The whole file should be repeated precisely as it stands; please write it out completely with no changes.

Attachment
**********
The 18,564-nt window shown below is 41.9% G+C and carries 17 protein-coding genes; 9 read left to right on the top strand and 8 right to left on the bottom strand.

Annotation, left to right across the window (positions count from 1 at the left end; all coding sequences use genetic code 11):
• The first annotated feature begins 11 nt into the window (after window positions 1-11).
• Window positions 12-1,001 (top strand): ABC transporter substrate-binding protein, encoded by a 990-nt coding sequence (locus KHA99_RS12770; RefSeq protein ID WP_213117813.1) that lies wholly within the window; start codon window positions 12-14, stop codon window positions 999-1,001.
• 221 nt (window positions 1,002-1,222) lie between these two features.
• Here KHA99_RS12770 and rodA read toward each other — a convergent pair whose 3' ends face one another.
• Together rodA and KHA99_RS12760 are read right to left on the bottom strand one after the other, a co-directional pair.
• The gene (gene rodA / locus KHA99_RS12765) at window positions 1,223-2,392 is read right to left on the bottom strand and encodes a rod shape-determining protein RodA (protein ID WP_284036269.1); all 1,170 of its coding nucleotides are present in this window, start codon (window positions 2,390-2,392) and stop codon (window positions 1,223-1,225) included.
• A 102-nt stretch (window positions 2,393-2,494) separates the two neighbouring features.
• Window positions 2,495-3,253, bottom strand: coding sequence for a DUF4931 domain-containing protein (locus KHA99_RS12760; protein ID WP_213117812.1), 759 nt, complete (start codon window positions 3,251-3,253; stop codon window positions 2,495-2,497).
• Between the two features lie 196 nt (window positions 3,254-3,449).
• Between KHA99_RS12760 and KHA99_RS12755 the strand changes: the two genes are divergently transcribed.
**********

The 18,564-nt window shown below is 41.9% G+C and carries 17 protein-coding genes; 9 read left to right on the top strand and 8 right to left on the bottom strand.

Annotation, left to right across the window (positions count from 1 at the left end; all coding sequences use genetic code 11):
• The first annotated feature begins 11 nt into the window (after window positions 1-11).
• Window positions 12-1,001 (top strand): ABC transporter substrate-binding protein, encoded by a 990-nt coding sequence (locus KHA99_RS12770; RefSeq protein ID WP_213117813.1) that lies wholly within the window; start codon window positions 12-14, stop codon window positions 999-1,001.
• 221 nt (window positions 1,002-1,222) lie between these two features.
• Here KHA99_RS12770 and rodA read toward each other — a convergent pair whose 3' ends face one another.
• Together rodA and KHA99_RS12760 are read right to left on the bottom strand one after the other, a co-directional pair.
• The gene (gene rodA / locus KHA99_RS12765) at window positions 1,223-2,392 is read right to left on the bottom strand and encodes a rod shape-determining protein RodA (protein ID WP_284036269.1); all 1,170 of its coding nucleotides are present in this window, start codon (window positions 2,390-2,392) and stop codon (window positions 1,223-1,225) included.
• A 102-nt stretch (window positions 2,393-2,494) separates the two neighbouring features.
• Window positions 2,495-3,253, bottom strand: coding sequence for a DUF4931 domain-containing protein (locus KHA99_RS12760; protein ID WP_213117812.1), 759 nt, complete (start codon window positions 3,251-3,253; stop codon window positions 2,495-2,497).
• Between the two features lie 196 nt (window positions 3,254-3,449).
• Between KHA99_RS12760 and KHA99_RS12755 the strand changes: the two genes are divergently transcribed.